Prof Chris Bowen (University of Bath)
Piezoelectric and pyroelectric materials and structures for energy harvesting Friday 30 April 2021
The continuing need for reduced power requirements for small electronic components, such as wireless sensor networks, has prompted renewed interest in recent years for energy harvesting technologies capable of capturing energy from ambient vibrations and heat. This presentation provides an overview of piezoelectric harvesting system along with the closely related sub-classes of pyroelectrics and ferroelectrics. These properties are, in many cases, present in the same material, providing the intriguing prospect of a material that can harvest energy from multiple sources including vibration and thermal fluctuations . Examples of modeling and manufacture of porous materials and pyroelectric harvesting are discussed where the harvesting generates power from temperature fluctuations using piezoelectric materials such as lead zirconate titanate (PZT) and polyvinylidenedifluoride (PVDF). The potential of novel porous and sandwich structures are also described. Water-splitting using pyroelectric materials are examined analytically and experimentally.
Prof Andrea Liu (University of Pennsylvania)
How Materials Can Learn How to Function Friday 26 March 2021
Abstract: How does learning occur? In the context of neural networks, learning occurs via optimization, where a loss function is minimized to achieve the desired result. But physical networks such as mechanical spring networks or flow networks cannot minimize such a loss function by themselves—they need the help of a computer. An alternative is to encode local rules into those networks so that they can evolve under external driving to develop function. For example, if the springs in a mechanical network have equilibrium lengths that grow if the springs are stretched, and shrink when the springs are compressed, the network will naturally evolve under applied stresses. I will describe how both of these strategies—global minimization of a loss function as well as training by local rules–can be used to teach materials how to perform functions inspired by biology, such as the ability of proteins (e.g. hemoglobin) to change their conformations upon binding of an atom (oxygen) or molecule, or the ability of the brain’s vascular network to send enhanced blood flow and oxygen to specific areas of the brain associated with a given task.
Prof Jan Anton Koster (University of Groningen)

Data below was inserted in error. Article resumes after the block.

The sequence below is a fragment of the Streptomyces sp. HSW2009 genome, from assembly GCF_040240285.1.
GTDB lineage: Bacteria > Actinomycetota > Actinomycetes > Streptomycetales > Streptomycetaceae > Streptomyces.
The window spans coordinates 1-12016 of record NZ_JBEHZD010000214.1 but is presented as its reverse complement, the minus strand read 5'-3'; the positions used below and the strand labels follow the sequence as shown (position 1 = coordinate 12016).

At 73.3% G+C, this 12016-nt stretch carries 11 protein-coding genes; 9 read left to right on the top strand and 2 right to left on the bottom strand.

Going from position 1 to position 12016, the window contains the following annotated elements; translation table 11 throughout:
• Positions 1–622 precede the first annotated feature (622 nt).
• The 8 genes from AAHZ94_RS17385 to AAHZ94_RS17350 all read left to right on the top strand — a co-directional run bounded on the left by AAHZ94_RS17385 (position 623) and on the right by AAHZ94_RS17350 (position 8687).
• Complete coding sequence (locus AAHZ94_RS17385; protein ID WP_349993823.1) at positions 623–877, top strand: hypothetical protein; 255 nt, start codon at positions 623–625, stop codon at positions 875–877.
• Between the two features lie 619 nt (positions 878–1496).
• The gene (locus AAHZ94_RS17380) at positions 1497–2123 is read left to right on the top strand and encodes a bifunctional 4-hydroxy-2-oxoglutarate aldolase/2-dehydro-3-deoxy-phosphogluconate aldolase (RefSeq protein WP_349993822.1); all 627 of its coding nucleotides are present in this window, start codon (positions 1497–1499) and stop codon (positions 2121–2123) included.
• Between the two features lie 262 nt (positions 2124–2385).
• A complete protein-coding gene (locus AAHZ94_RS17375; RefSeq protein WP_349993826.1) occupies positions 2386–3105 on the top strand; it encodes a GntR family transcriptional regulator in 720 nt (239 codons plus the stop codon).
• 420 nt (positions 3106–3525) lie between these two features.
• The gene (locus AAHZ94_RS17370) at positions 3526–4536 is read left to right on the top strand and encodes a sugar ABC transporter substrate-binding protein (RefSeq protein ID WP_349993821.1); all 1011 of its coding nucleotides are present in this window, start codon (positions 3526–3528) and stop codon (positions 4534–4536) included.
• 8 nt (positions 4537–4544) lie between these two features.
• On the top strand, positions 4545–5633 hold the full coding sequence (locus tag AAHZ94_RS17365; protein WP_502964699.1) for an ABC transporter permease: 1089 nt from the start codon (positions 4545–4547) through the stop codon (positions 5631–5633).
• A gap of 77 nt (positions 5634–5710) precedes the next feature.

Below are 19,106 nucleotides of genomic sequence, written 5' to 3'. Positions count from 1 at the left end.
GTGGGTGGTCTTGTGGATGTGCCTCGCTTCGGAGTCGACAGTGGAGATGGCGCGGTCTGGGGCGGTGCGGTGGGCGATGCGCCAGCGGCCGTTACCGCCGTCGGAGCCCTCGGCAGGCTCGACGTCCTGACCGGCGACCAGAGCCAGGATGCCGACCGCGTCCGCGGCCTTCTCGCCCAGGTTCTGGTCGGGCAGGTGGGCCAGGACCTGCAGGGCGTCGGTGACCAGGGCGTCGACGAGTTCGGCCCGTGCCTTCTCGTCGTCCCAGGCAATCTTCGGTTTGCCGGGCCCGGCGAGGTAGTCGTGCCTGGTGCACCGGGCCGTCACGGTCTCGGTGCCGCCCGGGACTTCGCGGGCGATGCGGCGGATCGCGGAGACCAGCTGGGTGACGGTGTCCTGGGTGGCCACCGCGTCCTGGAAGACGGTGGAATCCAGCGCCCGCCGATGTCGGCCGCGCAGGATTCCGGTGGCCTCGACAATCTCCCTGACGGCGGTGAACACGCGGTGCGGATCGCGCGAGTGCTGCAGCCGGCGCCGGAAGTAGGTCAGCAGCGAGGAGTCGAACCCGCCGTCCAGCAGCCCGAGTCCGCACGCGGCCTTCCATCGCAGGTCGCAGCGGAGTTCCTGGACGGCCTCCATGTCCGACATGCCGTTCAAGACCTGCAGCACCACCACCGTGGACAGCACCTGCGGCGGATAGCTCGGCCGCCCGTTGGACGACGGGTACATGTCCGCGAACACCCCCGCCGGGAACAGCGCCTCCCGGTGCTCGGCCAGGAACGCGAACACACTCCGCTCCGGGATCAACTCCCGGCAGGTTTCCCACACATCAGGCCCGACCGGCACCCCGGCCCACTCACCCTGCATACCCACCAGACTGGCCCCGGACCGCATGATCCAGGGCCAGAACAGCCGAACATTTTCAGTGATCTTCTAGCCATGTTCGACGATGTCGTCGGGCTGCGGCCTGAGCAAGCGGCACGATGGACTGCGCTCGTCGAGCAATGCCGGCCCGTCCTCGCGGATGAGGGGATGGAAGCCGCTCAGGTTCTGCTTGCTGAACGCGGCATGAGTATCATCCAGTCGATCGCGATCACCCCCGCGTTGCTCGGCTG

Towards efficient organic thermoelectrics Friday 12 March 2021
Organic semiconductors are light-weight, flexible, and tuneable. This makes them excellent materials for a wide range of applications that rely on the ability to conduct electricity, such as solar cells, light-emitting diodes, thin-film transistors, and thermoelectrics. The ‘phonon-glass electron-crystal’ (PGEC) concept has triggered most of the progress that has been achieved in inorganic thermoelectrics in the past two decades. Organic thermoelectric materials, unlike their inorganic counterparts, exhibit molecular diversity, flexible mechanical properties and easy fabrication, and are mostly ‘phonon glasses’. However, the thermoelectric performances of these organic materials are largely limited by low molecular order and they are therefore far from being ‘electron crystals’. In this talk, I will discuss our recent efforts to improve the performance of n-type organic thermoelectrics through the use of polar side groups. Through meticulous design of the side chain we have been able to introduce a fullerene derivative that approaches an organic ‘PGEC’ thermoelectric material. This thermoelectric material exhibits an excellent electrical conductivity of >10 S/cm and an ultralow thermal conductivity of <0.1 W/mK, leading to the best figure of merit ZT = 0.34 (at 120 C) among all reported single-host n-type organic thermoelectric materials. The key factor to achieving the record performance is to use ‘arm-shaped’ double-triethylene-glycol-type side chains, which not only offer excellent doping efficiency (~60%) but also induce a disorder-to-order transition upon thermal annealing. This study illustrates the potential of organic semiconductors as thermoelectric materials.